BTCUSD Price Technical Analysis – Triangle Bounce

bitcoin price, btcusd

bitcoin price, btcusd

BTCUSD bounced off the long-term triangle resistance and went on to test support as expected. The bottom of the triangle held as a floor, putting price back on track to test the resistance again.

The 100 SMA is above the longer-term 200 SMA so bulls are in control, possibly leading to a climb up to the $420 resistance or much higher. Stronger buying pressure might even lead to a move past the triangle resistance, sparking a longer-term uptrend for BTCUSD.

Stochastic is on the move up so there may be enough bullish momentum left. Similarly, RSI is heading north so BTCUSD price might follow suit. On the other hand, a return in selling momentum could lead to another test of the triangle support at $380 or perhaps a break lower.

Last Friday, strong jobs data from the US initially spurred a strong dollar rally, enough to take BTCUSD down to the triangle support. However, profit-taking quickly took place and risk appetite kicked in, leading to a bounce. Commodity prices continued to advance led by crude oil, as the declining number of US oil rigs eased fears of a supply glut.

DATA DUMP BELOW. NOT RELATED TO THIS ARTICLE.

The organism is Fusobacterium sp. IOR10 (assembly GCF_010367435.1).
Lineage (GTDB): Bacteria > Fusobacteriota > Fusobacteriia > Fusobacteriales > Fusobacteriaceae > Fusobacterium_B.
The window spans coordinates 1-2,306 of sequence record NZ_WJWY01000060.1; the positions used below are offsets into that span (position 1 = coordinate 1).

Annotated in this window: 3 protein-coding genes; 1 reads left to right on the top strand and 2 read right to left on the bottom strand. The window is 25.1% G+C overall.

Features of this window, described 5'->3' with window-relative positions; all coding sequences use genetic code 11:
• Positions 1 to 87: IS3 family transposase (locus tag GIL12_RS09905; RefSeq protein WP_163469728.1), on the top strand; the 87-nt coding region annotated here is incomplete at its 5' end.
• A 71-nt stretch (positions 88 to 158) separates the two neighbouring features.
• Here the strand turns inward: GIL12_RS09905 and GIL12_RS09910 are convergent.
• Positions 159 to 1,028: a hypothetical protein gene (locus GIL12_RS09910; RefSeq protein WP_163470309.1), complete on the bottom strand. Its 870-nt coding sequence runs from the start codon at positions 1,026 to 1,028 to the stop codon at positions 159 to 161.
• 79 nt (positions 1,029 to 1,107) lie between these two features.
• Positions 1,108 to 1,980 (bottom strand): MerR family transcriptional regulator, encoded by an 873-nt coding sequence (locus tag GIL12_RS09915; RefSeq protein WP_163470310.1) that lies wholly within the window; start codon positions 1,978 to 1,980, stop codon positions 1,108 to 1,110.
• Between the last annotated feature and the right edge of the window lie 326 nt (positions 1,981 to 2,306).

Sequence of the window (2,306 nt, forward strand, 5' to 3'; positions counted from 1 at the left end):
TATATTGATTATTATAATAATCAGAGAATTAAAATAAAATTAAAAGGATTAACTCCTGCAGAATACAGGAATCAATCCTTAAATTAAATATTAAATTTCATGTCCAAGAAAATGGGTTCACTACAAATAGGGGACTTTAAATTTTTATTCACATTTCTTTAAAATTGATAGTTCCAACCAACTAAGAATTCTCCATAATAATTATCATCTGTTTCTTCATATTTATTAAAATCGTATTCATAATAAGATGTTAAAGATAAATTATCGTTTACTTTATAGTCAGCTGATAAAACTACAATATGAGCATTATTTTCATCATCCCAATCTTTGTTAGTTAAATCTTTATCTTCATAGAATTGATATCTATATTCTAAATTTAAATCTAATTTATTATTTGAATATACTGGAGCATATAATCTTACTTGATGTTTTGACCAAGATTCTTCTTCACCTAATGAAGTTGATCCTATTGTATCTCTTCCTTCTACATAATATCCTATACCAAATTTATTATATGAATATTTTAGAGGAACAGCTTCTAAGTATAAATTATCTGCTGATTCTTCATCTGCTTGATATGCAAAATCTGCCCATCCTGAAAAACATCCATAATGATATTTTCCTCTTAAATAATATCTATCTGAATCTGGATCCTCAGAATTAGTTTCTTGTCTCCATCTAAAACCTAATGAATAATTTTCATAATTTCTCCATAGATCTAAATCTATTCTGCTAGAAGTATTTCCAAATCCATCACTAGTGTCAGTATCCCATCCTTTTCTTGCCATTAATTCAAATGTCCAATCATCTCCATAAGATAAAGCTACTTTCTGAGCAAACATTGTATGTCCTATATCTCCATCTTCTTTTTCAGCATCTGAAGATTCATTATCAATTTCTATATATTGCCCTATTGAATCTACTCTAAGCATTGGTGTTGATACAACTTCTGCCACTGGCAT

There are no major reports due from the US economy today but FOMC officials have speeches lined up, and their biases for monetary policy could mean more volatility for the US dollar. Indications that they’re still willing to hike rates this month could lead to a downside triangle break for BTCUSD while cautious remarks could keep the rally going until the triangle resistance.

Other event risks include headlines on the ongoing discussions among oil producers regarding an output freeze and Brexit updates. Reports that spur more uncertainty and risk aversion among investors could be negative for BTCUSD.


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Samuel Rae is an active retail trader across a variety of assets, including currencies, stocks and commodities and the author of Diary of a Currency Trader (Harriman House). His personal strategy focuses primarily on classical technical charting patterns with a fundamentally supportive bias, combined with a strict, risk management-driven approach to entries and exits. He is an Economics graduate from Manchester University, UK.